Shades Of Gray
One letter and a couple of follow up notes and still no response from Ms. Millner. There is however, a section for public comments.
First, let me answer a couple of your questions:
>>>If Georgia’s leadership is so "proud" of the Confederacy as to declare a whole month in honor of it, why wouldn’t they want to talk about it?<<<
It’s simple – They’re politicians, they don’t want to offend anyone and risk losing votes. Courage does not rank high on the virtue list of the contemporary political slug.
>>>"But I do wonder why the state of Georgia feels the need to carve out a special month for Confederate veterans. <<<
Again, it’s simple – a large number of Georgia’s tax-paying citizens have ancestors who fought in the war. They are entitled to their celebrations as surely as any other group of Georgia’s citizens is. Nowhere is it written that they are not, and nowhere is it written that they have to be ashamed. And actually, there IS quite a bit of “debate” on “what happened”….otherwise, why would over 100,000 books have been written about the war since its end? Left to people like yourself I’m sure that there would be “no debate”. From the sound of it, freedom of expression which does not conform to your own likes and dislikes would be something you would not allow were you in charge – at least that’s the way your article comes off. Well, you aren’t in charge of things, and as such, there remains, thankfully, quite a bit of debate.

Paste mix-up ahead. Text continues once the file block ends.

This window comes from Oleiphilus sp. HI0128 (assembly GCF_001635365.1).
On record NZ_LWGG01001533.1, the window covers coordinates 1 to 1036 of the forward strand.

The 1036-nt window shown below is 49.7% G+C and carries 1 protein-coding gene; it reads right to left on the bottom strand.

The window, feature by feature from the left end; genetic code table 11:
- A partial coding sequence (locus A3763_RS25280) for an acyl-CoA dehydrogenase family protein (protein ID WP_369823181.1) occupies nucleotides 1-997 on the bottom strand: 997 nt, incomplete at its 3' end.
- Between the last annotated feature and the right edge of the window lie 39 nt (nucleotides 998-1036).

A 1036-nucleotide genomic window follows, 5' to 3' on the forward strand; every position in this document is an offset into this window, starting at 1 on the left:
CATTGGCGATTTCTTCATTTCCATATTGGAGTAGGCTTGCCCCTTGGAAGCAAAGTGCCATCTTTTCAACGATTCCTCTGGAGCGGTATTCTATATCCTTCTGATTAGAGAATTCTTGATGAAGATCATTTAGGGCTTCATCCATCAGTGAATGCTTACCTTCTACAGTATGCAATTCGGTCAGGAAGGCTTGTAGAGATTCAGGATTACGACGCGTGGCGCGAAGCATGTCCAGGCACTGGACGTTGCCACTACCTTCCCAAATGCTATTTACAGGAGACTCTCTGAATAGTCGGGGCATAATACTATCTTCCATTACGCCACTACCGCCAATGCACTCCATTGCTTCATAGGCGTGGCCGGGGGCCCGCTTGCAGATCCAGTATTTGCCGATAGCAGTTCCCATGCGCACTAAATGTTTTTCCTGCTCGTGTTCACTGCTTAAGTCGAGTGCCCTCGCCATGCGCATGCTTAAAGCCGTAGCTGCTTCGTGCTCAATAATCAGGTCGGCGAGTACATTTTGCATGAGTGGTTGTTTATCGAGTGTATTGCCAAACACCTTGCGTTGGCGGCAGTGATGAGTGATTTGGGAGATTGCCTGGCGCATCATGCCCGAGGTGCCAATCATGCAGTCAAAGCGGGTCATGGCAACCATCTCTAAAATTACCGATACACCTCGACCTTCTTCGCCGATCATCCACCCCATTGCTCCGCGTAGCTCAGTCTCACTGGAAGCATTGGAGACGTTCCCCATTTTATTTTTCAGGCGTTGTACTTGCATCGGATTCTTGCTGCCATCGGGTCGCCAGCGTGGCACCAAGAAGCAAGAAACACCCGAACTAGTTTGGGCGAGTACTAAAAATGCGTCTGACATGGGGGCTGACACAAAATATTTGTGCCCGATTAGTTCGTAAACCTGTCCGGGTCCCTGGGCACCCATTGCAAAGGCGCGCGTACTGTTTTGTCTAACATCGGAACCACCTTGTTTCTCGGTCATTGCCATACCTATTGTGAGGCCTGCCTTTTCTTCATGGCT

Now I have some questions for you:
>>> And they wouldn’t believe that those ancestors they’re so proud of really did the horrible things that they did.<<<
You speak of “horrible things”, “awful things”, and a “capacity for evil” on the part of the people of the past – and you are referring to Confederates when you say this. Perhaps you can elaborate on what those awful things were? You don’t really specify – you just say that it is so. I’m not buying it so I’m calling you out on this. Care to respond or are you going to hit the “delete” button and go hide under your desk?
>>> Or, for that matter, could you see the city of Berlin deciding it was time for Nazi History Appreciation Month?<<<
In what way is the Confederacy remotely like Nazi Germany? This is a common analogy used by contemporary hack writers to be sure, but they never go on to explain how this analogy holds any water. Care to elaborate? Because from where I sit, it seems that a country which launches its armies across someone else’s borders in an attempt to dominate and subjugate its neighbors, (the north), is more Nazi-like than a country whose leaders have said time and time again, “All we ask is to be let alone.” (the south). Got a response? If not, I hope there’s a lot of room under your desk.
>>> being so outraged by the idea that all human beings are equal <<<
Who said – “I like niggers well enough as niggers,” but only “fools and idiots” promoted their advancement.” The answer – General William T. Sherman (he wasn’t a general on my side)